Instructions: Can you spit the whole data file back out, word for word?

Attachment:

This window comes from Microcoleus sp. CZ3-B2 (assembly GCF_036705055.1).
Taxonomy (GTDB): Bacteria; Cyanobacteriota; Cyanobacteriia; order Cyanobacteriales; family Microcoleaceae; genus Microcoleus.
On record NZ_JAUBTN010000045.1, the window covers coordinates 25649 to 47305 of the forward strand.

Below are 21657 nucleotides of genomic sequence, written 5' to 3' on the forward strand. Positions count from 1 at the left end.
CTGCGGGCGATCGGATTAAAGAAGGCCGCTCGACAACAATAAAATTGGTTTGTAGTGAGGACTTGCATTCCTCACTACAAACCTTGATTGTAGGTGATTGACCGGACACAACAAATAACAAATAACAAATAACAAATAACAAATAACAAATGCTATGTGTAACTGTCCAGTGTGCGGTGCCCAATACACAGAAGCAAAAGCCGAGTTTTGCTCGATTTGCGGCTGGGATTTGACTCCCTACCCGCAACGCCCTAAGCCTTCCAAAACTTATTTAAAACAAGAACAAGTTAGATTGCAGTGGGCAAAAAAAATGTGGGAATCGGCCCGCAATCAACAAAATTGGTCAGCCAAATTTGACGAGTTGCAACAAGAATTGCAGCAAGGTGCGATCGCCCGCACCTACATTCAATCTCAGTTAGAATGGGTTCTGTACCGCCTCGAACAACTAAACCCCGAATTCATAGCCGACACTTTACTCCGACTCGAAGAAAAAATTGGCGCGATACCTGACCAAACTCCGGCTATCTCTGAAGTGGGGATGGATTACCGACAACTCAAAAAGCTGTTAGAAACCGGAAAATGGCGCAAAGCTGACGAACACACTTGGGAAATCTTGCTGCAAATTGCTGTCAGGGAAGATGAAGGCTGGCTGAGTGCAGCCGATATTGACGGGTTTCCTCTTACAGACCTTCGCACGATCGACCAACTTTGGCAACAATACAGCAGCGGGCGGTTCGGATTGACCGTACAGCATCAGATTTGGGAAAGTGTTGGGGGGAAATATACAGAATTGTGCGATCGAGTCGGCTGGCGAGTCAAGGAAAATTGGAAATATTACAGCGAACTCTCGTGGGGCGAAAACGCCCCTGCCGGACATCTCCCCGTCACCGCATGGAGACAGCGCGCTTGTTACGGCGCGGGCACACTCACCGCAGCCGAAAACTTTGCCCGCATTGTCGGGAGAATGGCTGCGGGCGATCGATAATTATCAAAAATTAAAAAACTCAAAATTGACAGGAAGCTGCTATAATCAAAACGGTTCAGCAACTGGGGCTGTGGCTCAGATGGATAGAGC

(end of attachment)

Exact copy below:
This window comes from Microcoleus sp. CZ3-B2 (assembly GCF_036705055.1).
Taxonomy (GTDB): Bacteria; Cyanobacteriota; Cyanobacteriia; order Cyanobacteriales; family Microcoleaceae; genus Microcoleus.
On record NZ_JAUBTN010000045.1, the window covers coordinates 25649 to 47305 of the forward strand.

Below are 21657 nucleotides of genomic sequence, written 5' to 3' on the forward strand. Positions count from 1 at the left end.
CTGCGGGCGATCGGATTAAAGAAGGCCGCTCGACAACAATAAAATTGGTTTGTAGTGAGGACTTGCATTCCTCACTACAAACCTTGATTGTAGGTGATTGACCGGACACAACAAATAACAAATAACAAATAACAAATAACAAATAACAAATGCTATGTGTAACTGTCCAGTGTGCGGTGCCCAATACACAGAAGCAAAAGCCGAGTTTTGCTCGATTTGCGGCTGGGATTTGACTCCCTACCCGCAACGCCCTAAGCCTTCCAAAACTTATTTAAAACAAGAACAAGTTAGATTGCAGTGGGCAAAAAAAATGTGGGAATCGGCCCGCAATCAACAAAATTGGTCAGCCAAATTTGACGAGTTGCAACAAGAATTGCAGCAAGGTGCGATCGCCCGCACCTACATTCAATCTCAGTTAGAATGGGTTCTGTACCGCCTCGAACAACTAAACCCCGAATTCATAGCCGACACTTTACTCCGACTCGAAGAAAAAATTGGCGCGATACCTGACCAAACTCCGGCTATCTCTGAAGTGGGGATGGATTACCGACAACTCAAAAAGCTGTTAGAAACCGGAAAATGGCGCAAAGCTGACGAACACACTTGGGAAATCTTGCTGCAAATTGCTGTCAGGGAAGATGAAGGCTGGCTGAGTGCAGCCGATATTGACGGGTTTCCTCTTACAGACCTTCGCACGATCGACCAACTTTGGCAACAATACAGCAGCGGGCGGTTCGGATTGACCGTACAGCATCAGATTTGGGAAAGTGTTGGGGGGAAATATACAGAATTGTGCGATCGAGTCGGCTGGCGAGTCAAGGAAAATTGGAAATATTACAGCGAACTCTCGTGGGGCGAAAACGCCCCTGCCGGACATCTCCCCGTCACCGCATGGAGACAGCGCGCTTGTTACGGCGCGGGCACACTCACCGCAGCCGAAAACTTTGCCCGCATTGTCGGGAGAATGGCTGCGGGCGATCGATAATTATCAAAAATTAAAAAACTCAAAATTGACAGGAAGCTGCTATAATCAAAACGGTTCAGCAACTGGGGCTGTGGCTCAGATGGATAGAGC